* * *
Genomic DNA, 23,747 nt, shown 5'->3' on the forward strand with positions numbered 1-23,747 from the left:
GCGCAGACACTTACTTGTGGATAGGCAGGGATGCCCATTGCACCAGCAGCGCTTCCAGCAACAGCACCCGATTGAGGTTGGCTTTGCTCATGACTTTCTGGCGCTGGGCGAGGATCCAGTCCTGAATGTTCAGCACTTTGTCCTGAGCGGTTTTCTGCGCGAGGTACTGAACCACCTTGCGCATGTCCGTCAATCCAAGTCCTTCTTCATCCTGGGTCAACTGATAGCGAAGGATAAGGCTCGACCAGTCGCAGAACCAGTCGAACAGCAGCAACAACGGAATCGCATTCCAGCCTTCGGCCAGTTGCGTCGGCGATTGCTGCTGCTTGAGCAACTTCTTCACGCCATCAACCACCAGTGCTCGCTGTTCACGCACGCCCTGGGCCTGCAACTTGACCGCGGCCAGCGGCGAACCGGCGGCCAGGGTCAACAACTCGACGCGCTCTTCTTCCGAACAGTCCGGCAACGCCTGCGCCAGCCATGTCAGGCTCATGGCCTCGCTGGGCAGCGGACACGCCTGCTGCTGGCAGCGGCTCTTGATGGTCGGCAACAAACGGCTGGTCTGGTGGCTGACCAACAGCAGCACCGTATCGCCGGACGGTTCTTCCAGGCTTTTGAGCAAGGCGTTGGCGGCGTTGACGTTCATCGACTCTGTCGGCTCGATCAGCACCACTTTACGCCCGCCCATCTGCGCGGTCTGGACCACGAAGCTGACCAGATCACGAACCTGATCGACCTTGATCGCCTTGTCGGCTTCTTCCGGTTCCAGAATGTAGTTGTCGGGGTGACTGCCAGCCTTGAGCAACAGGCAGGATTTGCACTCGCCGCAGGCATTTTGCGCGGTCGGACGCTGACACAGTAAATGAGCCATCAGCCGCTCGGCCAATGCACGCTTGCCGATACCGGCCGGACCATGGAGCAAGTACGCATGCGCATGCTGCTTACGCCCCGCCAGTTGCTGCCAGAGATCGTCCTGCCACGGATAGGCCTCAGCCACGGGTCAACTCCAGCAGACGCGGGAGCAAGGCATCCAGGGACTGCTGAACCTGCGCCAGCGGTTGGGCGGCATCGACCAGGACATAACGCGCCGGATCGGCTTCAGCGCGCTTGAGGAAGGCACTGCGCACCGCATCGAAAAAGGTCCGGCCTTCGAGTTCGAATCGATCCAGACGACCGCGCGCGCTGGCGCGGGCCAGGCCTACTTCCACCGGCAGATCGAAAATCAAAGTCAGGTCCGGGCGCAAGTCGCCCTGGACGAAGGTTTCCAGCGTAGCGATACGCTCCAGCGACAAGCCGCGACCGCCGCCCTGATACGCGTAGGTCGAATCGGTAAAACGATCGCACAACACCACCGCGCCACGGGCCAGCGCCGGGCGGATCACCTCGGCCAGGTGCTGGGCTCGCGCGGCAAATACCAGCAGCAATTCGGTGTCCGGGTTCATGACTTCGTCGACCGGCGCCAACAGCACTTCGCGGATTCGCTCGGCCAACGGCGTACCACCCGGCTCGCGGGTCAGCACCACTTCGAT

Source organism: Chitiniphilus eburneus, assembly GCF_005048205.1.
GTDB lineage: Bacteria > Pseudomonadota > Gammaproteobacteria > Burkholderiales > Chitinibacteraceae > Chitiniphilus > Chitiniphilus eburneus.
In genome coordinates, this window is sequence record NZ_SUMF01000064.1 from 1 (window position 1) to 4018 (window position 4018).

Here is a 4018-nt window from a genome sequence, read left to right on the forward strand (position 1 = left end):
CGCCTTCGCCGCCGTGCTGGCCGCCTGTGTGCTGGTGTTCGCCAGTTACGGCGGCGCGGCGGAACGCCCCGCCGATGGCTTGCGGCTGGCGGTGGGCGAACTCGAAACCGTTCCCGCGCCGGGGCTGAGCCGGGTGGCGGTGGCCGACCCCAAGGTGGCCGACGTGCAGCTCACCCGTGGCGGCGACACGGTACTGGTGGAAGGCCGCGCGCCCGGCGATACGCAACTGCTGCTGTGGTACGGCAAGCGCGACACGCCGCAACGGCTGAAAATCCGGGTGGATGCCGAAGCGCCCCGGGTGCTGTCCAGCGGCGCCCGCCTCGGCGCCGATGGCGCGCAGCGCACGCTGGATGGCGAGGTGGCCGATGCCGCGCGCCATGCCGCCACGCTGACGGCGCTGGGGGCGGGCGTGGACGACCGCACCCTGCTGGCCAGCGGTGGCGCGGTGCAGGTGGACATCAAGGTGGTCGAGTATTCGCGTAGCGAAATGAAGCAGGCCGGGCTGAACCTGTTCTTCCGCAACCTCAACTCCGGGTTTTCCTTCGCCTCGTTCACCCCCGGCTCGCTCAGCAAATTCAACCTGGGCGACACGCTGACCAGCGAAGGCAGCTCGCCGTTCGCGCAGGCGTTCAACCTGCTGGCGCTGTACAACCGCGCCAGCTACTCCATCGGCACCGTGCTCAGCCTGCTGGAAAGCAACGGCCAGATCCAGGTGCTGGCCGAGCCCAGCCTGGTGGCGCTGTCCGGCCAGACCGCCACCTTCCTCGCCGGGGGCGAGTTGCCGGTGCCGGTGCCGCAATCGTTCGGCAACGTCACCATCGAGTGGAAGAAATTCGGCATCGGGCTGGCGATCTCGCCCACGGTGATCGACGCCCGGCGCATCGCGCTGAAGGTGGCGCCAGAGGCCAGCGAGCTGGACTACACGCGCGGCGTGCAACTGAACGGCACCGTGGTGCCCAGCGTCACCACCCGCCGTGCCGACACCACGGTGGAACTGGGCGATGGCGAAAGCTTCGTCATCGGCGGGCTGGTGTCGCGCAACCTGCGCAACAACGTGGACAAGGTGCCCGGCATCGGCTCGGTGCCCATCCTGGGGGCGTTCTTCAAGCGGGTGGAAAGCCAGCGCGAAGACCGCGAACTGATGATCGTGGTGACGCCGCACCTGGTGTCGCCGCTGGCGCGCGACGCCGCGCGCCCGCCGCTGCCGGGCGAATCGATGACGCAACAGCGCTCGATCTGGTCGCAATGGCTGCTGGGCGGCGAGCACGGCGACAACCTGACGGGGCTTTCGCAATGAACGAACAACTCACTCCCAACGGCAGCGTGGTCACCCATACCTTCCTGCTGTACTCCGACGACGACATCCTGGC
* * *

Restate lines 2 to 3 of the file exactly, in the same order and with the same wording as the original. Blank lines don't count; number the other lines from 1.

GCGCAGACACTTACTTGTGGATAGGCAGGGATGCCCATTGCACCAGCAGCGCTTCCAGCAACAGCACCCGATTGAGGTTGGCTTTGCTCATGACTTTCTGGCGCTGGGCGAGGATCCAGTCCTGAATGTTCAGCACTTTGTCCTGAGCGGTTTTCTGCGCGAGGTACTGAACCACCTTGCGCATGTCCGTCAATCCAAGTCCTTCTTCATCCTGGGTCAACTGATAGCGAAGGATAAGGCTCGACCAGTCGCAGAACCAGTCGAACAGCAGCAACAACGGAATCGCATTCCAGCCTTCGGCCAGTTGCGTCGGCGATTGCTGCTGCTTGAGCAACTTCTTCACGCCATCAACCACCAGTGCTCGCTGTTCACGCACGCCCTGGGCCTGCAACTTGACCGCGGCCAGCGGCGAACCGGCGGCCAGGGTCAACAACTCGACGCGCTCTTCTTCCGAACAGTCCGGCAACGCCTGCGCCAGCCATGTCAGGCTCATGGCCTCGCTGGGCAGCGGACACGCCTGCTGCTGGCAGCGGCTCTTGATGGTCGGCAACAAACGGCTGGTCTGGTGGCTGACCAACAGCAGCACCGTATCGCCGGACGGTTCTTCCAGGCTTTTGAGCAAGGCGTTGGCGGCGTTGACGTTCATCGACTCTGTCGGCTCGATCAGCACCACTTTACGCCCGCCCATCTGCGCGGTCTGGACCACGAAGCTGACCAGATCACGAACCTGATCGACCTTGATCGCCTTGTCGGCTTCTTCCGGTTCCAGAATGTAGTTGTCGGGGTGACTGCCAGCCTTGAGCAACAGGCAGGATTTGCACTCGCCGCAGGCATTTTGCGCGGTCGGACGCTGACACAGTAAATGAGCCATCAGCCGCTCGGCCAATGCACGCTTGCCGATACCGGCCGGACCATGGAGCAAGTACGCATGCGCATGCTGCTTACGCCCCGCCAGTTGCTGCCAGAGATCGTCCTGCCACGGATAGGCCTCAGCCACGGGTCAACTCCAGCAGACGCGGGAGCAAGGCATCCAGGGACTGCTGAACCTGCGCCAGCGGTTGGGCGGCATCGACCAGGACATAACGCGCCGGATCGGCTTCAGCGCGCTTGAGGAAGGCACTGCGCACCGCATCGAAAAAGGTCCGGCCTTCGAGTTCGAATCGATCCAGACGACCGCGCGCGCTGGCGCGGGCCAGGCCTACTTCCACCGGCAGATCGAAAATCAAAGTCAGGTCCGGGCGCAAGTCGCCCTGGACGAAGGTTTCCAGCGTAGCGATACGCTCCAGCGACAAGCCGCGACCGCCGCCCTGATACGCGTAGGTCGAATCGGTAAAACGATCGCACAACACCACCGCGCCACGGGCCAGCGCCGGGCGGATCACCTCGGCCAGGTGCTGGGCTCGCGCGGCAAATACCAGCAGCAATTCGGTGTCCGGGTTCATGACTTCGTCGACCGGCGCCAACAGCACTTCGCGGATTCGCTCGGCCAACGGCGTACCACCCGGCTCGCGGGTCAGCACCACTTCGAT

Source organism: Chitiniphilus eburneus, assembly GCF_005048205.1.